Is Assessment a Four-letter Word?

I really like what Steve Ersinghaus wrote about assessment.

One of the significant issues I’ve faced has to do with attitude.
Mine, not the students. Typically I ask students not to worry so much
about making the deadline, but that the deadline is real nonetheless.
I’ve also informed my students that they don’t have to complete their
papers or exams. They don’t even have to come to class. Why? Because
this is true. Students don’t have to complete work, take a test, or
come to class. No prison sentence will come of this. They may not pass
into hell, either. I used to worry myself to death about students
completing their work and doing everything I asked. Now, I try not to.
They’ve paid their money and will address their commitments to the
degree that they able at a given time.

I typically tell students that if they want to be “assessed” then
they should complete their work and come to class and study and study
and study. None of this can be forced. The philosophy goes like this:
if a student wants their performance to be checked at a given time,
typically at those times when I set deadlines on the calendar, they are
certainly encouraged to do so by handing in an analysis, research
paper, or project. In this procedure, an assessment becomes an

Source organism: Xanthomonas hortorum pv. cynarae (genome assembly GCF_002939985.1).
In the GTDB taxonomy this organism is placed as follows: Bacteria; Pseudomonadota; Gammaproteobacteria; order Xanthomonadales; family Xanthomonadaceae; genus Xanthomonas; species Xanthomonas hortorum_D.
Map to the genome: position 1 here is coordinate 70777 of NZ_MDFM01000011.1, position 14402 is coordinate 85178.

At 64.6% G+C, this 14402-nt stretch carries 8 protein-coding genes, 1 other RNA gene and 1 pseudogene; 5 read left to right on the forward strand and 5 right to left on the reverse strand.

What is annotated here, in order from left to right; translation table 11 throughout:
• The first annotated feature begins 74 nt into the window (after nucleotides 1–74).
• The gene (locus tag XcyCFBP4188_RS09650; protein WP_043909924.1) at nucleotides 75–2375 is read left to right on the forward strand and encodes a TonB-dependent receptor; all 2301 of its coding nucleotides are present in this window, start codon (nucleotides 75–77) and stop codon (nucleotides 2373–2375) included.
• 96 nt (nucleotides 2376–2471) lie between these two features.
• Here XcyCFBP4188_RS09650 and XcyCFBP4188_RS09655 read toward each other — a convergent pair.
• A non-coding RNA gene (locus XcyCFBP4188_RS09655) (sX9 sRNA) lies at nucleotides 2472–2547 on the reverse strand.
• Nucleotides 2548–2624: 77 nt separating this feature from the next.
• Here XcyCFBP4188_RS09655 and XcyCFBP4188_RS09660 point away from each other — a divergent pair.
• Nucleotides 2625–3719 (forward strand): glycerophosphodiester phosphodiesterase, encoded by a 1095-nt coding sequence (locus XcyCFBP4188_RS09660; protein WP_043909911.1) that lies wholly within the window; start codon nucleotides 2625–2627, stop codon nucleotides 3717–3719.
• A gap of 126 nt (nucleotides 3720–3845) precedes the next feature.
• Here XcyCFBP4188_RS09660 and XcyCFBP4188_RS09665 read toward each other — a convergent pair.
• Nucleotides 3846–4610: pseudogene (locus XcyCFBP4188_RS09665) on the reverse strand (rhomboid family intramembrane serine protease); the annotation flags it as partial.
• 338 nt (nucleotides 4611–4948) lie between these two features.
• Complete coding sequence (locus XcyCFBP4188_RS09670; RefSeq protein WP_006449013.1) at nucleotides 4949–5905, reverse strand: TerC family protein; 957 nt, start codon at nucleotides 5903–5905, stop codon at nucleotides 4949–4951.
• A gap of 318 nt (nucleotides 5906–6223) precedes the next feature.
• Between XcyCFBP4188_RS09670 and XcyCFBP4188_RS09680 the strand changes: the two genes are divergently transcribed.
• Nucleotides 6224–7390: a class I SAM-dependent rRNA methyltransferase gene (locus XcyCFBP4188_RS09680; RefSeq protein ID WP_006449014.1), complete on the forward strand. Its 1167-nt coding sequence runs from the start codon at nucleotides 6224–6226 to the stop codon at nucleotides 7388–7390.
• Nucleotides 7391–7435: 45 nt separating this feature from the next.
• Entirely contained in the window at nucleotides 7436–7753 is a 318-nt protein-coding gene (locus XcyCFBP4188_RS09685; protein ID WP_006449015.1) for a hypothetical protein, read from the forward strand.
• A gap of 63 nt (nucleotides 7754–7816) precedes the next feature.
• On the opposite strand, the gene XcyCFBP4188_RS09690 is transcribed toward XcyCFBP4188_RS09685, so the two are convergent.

“opportunity” for a student to show their ability.

The “You paid your tuition, you can make your own choices” conversation is usually something that I only think about when a student is already in trouble.

One of my colleagues who teaches in another division, Victoria Marie Gribschaw, never says that she “gives” grades — she merely “reports” them.  I’ve started adopting that language when I speak about assessment.  I also inform students that I don’t “correct” their drafts, and if a student tries to thank me for a good grade, I say something like, “You should thank yourself, since you did the work.”

But I haven’t really ever tried to use the language of “assessment opportunity” from the very start of a class.

I did have some very exciting success this year in my entry-level new media class, “Writing for the Internet,” in which I would

  1. demonstrate a new task, telling the students that eventually they would have to do the task on their own, but that they would get detailed instructions and several opportunities to practice
  2. give pairs of students a week to follow those instructions (wth a full class period devoted to an in-class workshop)
  3. ask pairs of students to complete a timed, in-class exercise (telling them that this was practice for when they would be expected to perform the task on their own)
  4. give individual students a task to complete in a few days (letting them start the assignment as homework and bring their problems to a workshop day)
  5. require individual students to perform the whole procedure in a timed, in-class setting

Students really seemed to appreciate the chance to go over the material in stages. Of course, this works best for discrete, core skills; once students are synthesizing and evaluating, this many iterations would be very hard to manage. Asking students to complete a major paper in stages (thesis statement, bibliography, draft, and revision) is hard when students believe they should still be able to get a decent grade by banging out a “How I apply the material to my life” paper the night before the due date, as they did in high school.

In a content-heavy course, it’s not easy to devote so much class time to workshops, so the “assessment opportunities” language may help students see the value of the prewriting assignments.